So: the first of the firms that we have been working with on this front is Zebra Imaging. They produce Holograms, Imagers and Display Setups so they can provide you a 'soup-to-nuts' set of Holograph services, depending on your needs. Hey, they're #213 on Inc's 500 fastest growing companies so they gotta be good! Zebra has some of the coolest technology and if you'd like some nice technical data/reviews see the following linked pdf EVALUATION OF HOLOGRAPHIC TECHNOLOGY IN TACTICAL MISSION

Yeah, the military and Government as well as the Automotive & Industrial Design industries have used these extensively in their (now old-school) production. If you think BIM is new you'd be arguably incorrect at least in relation to the "IM" part of the acronym... Information modeling and 3D modeling/visualizations & techniques have been employed for quite a while...it is only AEC that is getting on that train a bit late.

Just think, perhaps you need to get a project through the Mulholland View Corridor approval process (or ...) you can get a LIDAR scan or any 3D topo, place your project model in context then have a Hologram created that shows the project from said Corridor and there should be no questions as to if the project meets the criteria... This type of use is but one that our creative industry could use these for... Enough blabbing...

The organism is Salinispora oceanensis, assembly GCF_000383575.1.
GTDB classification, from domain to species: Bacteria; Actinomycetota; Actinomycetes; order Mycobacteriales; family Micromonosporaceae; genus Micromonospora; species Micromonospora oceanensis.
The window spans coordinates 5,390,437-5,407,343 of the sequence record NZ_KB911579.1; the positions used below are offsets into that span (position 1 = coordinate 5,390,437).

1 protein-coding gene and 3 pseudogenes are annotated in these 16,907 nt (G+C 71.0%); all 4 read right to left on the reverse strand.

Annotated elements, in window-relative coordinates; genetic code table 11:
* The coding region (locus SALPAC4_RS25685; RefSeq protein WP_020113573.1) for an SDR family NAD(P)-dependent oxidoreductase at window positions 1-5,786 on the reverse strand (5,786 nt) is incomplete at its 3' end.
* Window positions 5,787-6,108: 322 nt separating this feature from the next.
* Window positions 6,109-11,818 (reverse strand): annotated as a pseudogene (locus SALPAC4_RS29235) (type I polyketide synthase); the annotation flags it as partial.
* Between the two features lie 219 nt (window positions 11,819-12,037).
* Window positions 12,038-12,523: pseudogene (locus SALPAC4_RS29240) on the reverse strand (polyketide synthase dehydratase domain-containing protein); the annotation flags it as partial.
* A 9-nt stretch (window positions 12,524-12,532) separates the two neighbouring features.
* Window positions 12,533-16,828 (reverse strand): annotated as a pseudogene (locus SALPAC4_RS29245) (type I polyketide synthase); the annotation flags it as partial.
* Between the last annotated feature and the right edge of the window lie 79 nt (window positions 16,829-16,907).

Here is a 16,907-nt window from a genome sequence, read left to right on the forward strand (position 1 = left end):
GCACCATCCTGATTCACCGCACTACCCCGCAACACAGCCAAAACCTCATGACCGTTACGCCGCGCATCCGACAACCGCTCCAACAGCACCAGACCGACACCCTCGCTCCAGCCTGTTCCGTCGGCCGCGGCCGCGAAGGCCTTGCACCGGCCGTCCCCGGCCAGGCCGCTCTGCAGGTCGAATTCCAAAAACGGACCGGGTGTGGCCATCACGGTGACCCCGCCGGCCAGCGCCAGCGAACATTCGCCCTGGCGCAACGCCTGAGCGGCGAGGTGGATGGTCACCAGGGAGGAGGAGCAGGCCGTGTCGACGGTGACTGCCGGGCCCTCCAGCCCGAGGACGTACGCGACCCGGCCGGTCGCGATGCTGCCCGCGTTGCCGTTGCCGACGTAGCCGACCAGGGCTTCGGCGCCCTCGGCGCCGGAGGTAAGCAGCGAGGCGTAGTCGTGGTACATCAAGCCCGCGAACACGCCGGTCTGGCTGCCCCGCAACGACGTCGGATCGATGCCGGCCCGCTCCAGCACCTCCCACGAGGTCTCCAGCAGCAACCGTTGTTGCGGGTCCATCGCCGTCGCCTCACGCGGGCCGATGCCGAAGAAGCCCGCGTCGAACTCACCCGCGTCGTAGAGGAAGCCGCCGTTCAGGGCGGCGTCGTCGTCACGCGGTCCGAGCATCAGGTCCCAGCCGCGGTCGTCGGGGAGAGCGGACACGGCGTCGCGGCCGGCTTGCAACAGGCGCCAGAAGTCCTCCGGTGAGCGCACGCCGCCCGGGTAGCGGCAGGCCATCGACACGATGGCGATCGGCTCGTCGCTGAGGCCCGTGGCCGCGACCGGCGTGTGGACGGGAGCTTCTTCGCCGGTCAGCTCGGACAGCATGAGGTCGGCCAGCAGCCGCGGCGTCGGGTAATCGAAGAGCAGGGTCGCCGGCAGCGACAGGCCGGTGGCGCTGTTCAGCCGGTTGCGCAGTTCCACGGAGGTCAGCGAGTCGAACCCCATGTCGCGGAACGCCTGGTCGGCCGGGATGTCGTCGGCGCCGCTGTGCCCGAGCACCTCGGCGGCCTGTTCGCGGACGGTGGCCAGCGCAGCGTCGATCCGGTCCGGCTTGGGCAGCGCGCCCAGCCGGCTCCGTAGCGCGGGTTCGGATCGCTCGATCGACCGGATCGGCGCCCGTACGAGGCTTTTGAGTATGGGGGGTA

Here is a list of videos from their Holographic Gallery.

Overview Monochrome
Automotive & Manufacturing
Industrial Design

Well, more blabbing:
-A quick note: These are cool videos but seeing the holograms in person, as I said before, is really what you want to do!!! The holographic images can be laminated to a solid surface, such as acrylic, plexiglass, lexan, etc. or left as is on a thin mylar... roll them up and go!!! Oh did I mention all you need to see these is a moderately lit space and a simple spot light? I did now!!! Additionally since there about 1,000,000 passes that the lasers do to make these images and being holographic one can have different 'view specific' images.... HUH??? An example of this would be say you have the desired image set to be from the corners; when you move around to the next corner the floor above appears, etc., etc... There is nearly no limit to how many different views can be created this way but there is a limit as far as human understanding and usefulness is concerned... I'd say between 4 to 6 but hey it's your dime!!! Speaking of dimes these are really cost effective and are less $$$ than many traditionally printed renderings (figuring in the Artists time, etc...)